They can come in various colors and patterns, depending on the parent breeds, making them a visually exciting addition to any backyard flock. 

As with baby chicks, it’s essential to provide proper care and management to ensure their health and well-being, including a warm and dry brooder, age-appropriate nutrition, and plenty of space to explore and grow.

Olive Egger Hen vs. Rooster: Differences and Similarities

Olive Egger chickens are known for their beautiful egg color and look. But how are Olive Egger hens and roosters different and similar?

The hen and rooster look almost similar, with few differences. They both have dense plumage and medium bodies.

Their plumage is brown, black, or gray. However, roosters have brighter plumage and well-defined combs and wattles.

Size differentiates Olive Egger hens from roosters. Roosters are bigger and stronger than hens.  Moreover, they have larger chests and tail feathers.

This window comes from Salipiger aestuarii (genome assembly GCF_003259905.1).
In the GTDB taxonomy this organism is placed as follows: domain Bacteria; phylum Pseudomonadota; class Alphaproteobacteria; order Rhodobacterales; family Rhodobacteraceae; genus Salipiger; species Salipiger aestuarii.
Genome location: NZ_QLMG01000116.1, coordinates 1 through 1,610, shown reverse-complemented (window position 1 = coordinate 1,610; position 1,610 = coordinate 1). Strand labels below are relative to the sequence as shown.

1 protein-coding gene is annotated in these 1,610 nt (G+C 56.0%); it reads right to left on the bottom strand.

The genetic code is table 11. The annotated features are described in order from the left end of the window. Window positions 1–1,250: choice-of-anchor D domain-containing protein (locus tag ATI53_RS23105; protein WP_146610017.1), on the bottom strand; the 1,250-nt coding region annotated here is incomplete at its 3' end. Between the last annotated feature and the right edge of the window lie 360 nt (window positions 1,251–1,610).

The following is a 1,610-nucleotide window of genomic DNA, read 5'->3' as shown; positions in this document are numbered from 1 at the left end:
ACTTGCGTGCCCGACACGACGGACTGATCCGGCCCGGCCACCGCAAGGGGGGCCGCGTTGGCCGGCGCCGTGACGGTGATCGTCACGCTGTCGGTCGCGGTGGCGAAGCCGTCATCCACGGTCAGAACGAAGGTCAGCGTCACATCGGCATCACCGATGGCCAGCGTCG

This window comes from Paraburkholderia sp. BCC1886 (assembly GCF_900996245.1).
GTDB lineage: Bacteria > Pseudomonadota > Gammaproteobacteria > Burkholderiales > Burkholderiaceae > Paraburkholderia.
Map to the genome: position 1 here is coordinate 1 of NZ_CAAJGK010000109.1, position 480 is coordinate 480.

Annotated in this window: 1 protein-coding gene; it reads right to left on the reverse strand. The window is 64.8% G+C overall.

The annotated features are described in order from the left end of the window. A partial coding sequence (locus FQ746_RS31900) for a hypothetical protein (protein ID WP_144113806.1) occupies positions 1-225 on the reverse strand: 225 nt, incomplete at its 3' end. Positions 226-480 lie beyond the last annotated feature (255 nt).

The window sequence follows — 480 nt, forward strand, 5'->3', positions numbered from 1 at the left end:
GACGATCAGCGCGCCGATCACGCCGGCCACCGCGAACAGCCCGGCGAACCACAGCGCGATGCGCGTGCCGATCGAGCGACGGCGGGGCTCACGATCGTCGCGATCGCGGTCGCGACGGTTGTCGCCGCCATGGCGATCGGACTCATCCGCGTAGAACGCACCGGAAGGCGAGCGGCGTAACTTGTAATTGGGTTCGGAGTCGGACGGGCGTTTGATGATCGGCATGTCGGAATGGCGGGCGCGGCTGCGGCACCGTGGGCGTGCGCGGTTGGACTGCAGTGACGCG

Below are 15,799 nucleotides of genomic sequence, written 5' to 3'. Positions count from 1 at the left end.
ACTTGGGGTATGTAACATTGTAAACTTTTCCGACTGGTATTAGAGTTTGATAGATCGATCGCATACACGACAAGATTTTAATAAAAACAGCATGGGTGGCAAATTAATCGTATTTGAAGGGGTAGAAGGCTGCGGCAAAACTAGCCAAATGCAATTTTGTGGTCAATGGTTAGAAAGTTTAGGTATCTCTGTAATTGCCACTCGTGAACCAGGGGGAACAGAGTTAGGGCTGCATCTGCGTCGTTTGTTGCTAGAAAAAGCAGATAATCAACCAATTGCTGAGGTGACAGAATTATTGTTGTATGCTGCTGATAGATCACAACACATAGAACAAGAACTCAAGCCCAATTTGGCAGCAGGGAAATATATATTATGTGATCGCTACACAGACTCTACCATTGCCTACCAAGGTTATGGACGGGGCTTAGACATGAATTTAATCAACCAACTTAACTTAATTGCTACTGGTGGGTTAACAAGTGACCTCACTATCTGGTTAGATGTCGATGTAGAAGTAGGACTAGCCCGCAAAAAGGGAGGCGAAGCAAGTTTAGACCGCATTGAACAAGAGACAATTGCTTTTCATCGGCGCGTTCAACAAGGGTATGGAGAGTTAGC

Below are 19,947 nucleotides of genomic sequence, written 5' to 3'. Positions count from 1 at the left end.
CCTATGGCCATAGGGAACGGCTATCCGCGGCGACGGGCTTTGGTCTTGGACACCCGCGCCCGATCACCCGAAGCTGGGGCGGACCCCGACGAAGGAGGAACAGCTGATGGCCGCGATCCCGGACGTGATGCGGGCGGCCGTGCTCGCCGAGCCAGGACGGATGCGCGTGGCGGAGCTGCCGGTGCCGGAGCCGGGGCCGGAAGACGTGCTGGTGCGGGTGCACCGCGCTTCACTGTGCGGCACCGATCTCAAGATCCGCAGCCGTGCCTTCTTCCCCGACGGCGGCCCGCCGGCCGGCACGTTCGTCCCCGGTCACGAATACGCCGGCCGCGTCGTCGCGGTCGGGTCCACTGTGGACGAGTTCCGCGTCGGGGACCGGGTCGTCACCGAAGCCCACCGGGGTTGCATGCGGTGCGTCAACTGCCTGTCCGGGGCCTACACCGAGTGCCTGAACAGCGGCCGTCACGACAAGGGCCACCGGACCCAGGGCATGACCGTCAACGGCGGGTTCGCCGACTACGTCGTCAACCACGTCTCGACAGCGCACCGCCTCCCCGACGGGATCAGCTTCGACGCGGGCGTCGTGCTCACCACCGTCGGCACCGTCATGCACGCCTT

Both the hen and rooster enjoy foraging and scratching for food. However, roosters can be aggressive when protecting their flock.

Roosters don’t lay eggs. Only hens lay eggs, and Olive Egger hens lay olive-colored eggs. Eggs might be olive green or blue. Sometimes, you may see brown shades of eggs.

On the other hand, Hens are smaller and more slender than roosters, with a more subtle comb and wattle.

Olive Eggers, hens, and roosters can have differences and similarities in appearance, size, and behavior. 

However, this can vary greatly depending on the parent bird’s personality and upbringing.

Caring for Olive Egger Chickens: Tips and Guidelines

3 Weeks Old Olive Egger Pullets
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Caring for Olive Egger Chickens is relatively straightforward, but there are some essential tips and guidelines to keep in mind to ensure their health and happiness.